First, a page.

According to Joseph Campbell, it is not actually the meaning of life that people seek but rather the experience of being alive, ‘so that our life experiences on a purely physical plane will have resonances within our own innermost being and reality’. Sounds pretty good to me, and so I have gathered some of the most vibrant resonances of this week. I sincerely hope they can be of some help to ‘feel the rapture of being alive.’
And what could be more rapturous than the simple subtlety of thumping kick drums and scruffy bass, engaged in hypnotic rhythm and entwined in powerful dance? If you find something, let me know, but until then I willingly award the Single of the Week-Medal for Exemplary Services in Being Alive to Skeptical and his newest creations Static and Frozen, two engulfing rotors centred round a mighty core of groove and microscopic movement that allows much space for exploration. Static comes gently like an avalanche in slow-motion -cool, deep and dangerous-, mounting scapey echoes upon steady-rolling percussion; while the trippy Frozen captivates with evolutionary bass tweaking and textbook build-ups. Both show that a common thing as trivial as a filter or as easy as an echo can -deployed with understanding and skill- make all the difference, and thus Skeptical doubly adds a sincere experience to our search for meaning and vibe.
Skeptical – Static / Frozen (Commercial Suicide)
Mikal’s recent contribution to the resonances of our innermost reality (or dare I say realities?) is Spiritual, an almost soloistic interplay between subbass and vintage drums, punctured by sound-scapes and gently dipped into uplifting atmosphere. The cohesion among the sounds is immense, yet it is the little pop-ups and unpredictable sound-snippets that give the track its special mystic touch of depth. The flipside of Utopia’s 12’’ world improvement strategy is Rido’s remix of Mikal’s The Chant, which at first seems to uphold its predecessor’s solemn mood with submarine surroundings, soulful vibe and tribal particles. But it’s not long until Rido unleashes the waves of gnarly bass with glitch-heads and full-bodied subs, before the great composition culminates in a straight-forward stream of low-end stabs and energy.
You (probably) know me as devotee of nomenclature and accountant of track-names, and in Dub Head I have found other like-minded thinkers: For there can absolutely be no doubt as to the origin of Squeeze, when it is nothing but an eloquent squeezing, pressing and wringing of the bass that the two Ukrainian connoisseurs of bass music undertake within this techy Neurofunk. Along with this dirty masterpiece of drive come the rolling Headache with its persistently gnawing bass, and a dubstep remix of Eclipse, whose original was recently issued on Ammunition’s Talents LP (but not mentioned here) and which is particularly disturbing. In the good way.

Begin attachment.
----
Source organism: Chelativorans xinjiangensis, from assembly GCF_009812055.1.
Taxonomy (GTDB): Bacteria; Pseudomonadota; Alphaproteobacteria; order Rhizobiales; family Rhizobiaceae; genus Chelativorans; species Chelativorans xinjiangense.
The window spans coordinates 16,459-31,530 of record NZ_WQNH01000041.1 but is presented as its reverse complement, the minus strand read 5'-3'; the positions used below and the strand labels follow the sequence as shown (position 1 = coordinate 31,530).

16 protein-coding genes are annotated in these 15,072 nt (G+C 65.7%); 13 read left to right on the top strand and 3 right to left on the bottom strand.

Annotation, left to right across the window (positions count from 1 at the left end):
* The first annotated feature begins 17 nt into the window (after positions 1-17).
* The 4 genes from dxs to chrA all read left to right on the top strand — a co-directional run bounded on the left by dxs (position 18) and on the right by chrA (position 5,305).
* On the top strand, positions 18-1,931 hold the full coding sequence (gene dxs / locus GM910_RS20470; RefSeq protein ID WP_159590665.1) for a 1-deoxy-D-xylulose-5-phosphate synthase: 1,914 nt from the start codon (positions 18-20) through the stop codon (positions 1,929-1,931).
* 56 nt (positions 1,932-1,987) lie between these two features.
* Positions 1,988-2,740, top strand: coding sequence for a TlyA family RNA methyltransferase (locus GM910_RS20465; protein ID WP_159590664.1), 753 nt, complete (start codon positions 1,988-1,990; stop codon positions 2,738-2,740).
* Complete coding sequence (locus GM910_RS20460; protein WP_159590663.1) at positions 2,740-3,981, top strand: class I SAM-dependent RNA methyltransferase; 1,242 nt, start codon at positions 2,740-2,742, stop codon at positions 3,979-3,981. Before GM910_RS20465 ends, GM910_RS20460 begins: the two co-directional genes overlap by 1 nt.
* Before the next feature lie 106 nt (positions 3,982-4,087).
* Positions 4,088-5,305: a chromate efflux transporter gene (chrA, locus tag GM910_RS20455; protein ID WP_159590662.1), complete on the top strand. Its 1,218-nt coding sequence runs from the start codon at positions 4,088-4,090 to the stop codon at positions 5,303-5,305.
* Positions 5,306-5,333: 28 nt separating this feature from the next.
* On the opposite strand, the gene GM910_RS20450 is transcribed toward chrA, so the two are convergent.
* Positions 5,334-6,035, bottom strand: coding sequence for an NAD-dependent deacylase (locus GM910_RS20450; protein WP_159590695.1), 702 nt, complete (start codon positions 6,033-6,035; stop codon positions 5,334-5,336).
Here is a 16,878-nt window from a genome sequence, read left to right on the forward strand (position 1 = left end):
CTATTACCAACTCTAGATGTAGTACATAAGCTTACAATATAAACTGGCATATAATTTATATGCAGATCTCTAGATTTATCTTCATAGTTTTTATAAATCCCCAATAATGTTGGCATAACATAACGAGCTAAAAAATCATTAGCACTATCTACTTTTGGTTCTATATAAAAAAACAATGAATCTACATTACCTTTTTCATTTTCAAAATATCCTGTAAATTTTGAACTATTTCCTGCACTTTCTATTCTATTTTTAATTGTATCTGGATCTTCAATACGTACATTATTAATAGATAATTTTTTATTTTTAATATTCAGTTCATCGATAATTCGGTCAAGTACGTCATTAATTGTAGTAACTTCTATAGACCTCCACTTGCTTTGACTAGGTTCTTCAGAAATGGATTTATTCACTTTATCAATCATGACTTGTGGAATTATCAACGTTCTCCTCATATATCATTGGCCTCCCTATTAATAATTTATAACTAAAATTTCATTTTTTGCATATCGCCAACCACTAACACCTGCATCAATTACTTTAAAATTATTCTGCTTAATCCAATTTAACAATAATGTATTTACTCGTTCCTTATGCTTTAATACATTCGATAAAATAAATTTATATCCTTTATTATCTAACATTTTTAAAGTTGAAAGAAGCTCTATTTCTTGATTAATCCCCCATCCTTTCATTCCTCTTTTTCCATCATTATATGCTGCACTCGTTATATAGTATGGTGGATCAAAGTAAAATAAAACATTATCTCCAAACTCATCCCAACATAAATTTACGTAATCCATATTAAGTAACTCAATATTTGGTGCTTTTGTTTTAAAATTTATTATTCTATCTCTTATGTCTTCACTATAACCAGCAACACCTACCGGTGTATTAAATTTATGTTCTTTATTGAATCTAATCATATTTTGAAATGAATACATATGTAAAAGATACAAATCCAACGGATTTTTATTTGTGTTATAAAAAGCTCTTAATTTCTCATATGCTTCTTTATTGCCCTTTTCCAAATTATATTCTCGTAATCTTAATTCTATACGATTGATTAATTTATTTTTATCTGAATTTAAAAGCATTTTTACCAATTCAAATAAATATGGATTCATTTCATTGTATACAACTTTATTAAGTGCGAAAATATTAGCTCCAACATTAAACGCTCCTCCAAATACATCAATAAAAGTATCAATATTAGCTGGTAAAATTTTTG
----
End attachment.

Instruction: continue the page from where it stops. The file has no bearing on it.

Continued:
Our next sounds for a deeper experience of being alive come from Kent-based producer Nekal, whose debut I’d have called promising until the second part of the opening Industry hit me, where I refrained and decided to call it very promising, indeed! Equipped with a distinct sense for variety and adventure and a little taste for the bizarre, the basses billow powerfully through a vast acoustic valley, full of sibilance, suspense and wonder. The flip, Bright Reflection, carries more of a dreamy vibe and sparkles contently, although not aspiring to Industry’s techy drive and steady step. So if you long for a resonance for the rapture of being alive, you will be well-equipped with this utterly promising single.
Our last item for this week’s increased experience of being alive comes from L 33 and offers two ways of approaching: On the one hand there is the massive Mirage, whose magnificent simplicity draws deep into the centre of perception: There the stomping sub confronts you with his view on a ‘purely physical plane’, and occasional synth stabs and tense soundscapes pinpoint space. On the other hand, we have his remix of Larrge’s Sequence, which is, however, no less massive: with the original’s twisted melody expanded with neurotically flickering high sound shards, the focus point becomes the steady heavyweight sub pulse, kneading its helpless listeners as if they were of clay. And when the tune’s staggered percussion finally fades away in the hollow embrace of a giant guitar string, and the kick drums’ relentless thumping has come to a halt, you too will hopefully know rapture. That is of course, if you didn’t already.
Later this week you will find the first edition of the new subsphere : focus series here, with an exclusive interview and mix by Thing alongside his new new album Strange Impressions. Just so you know.
I took the bait and want to see more: http://www.facebook.com/subsphere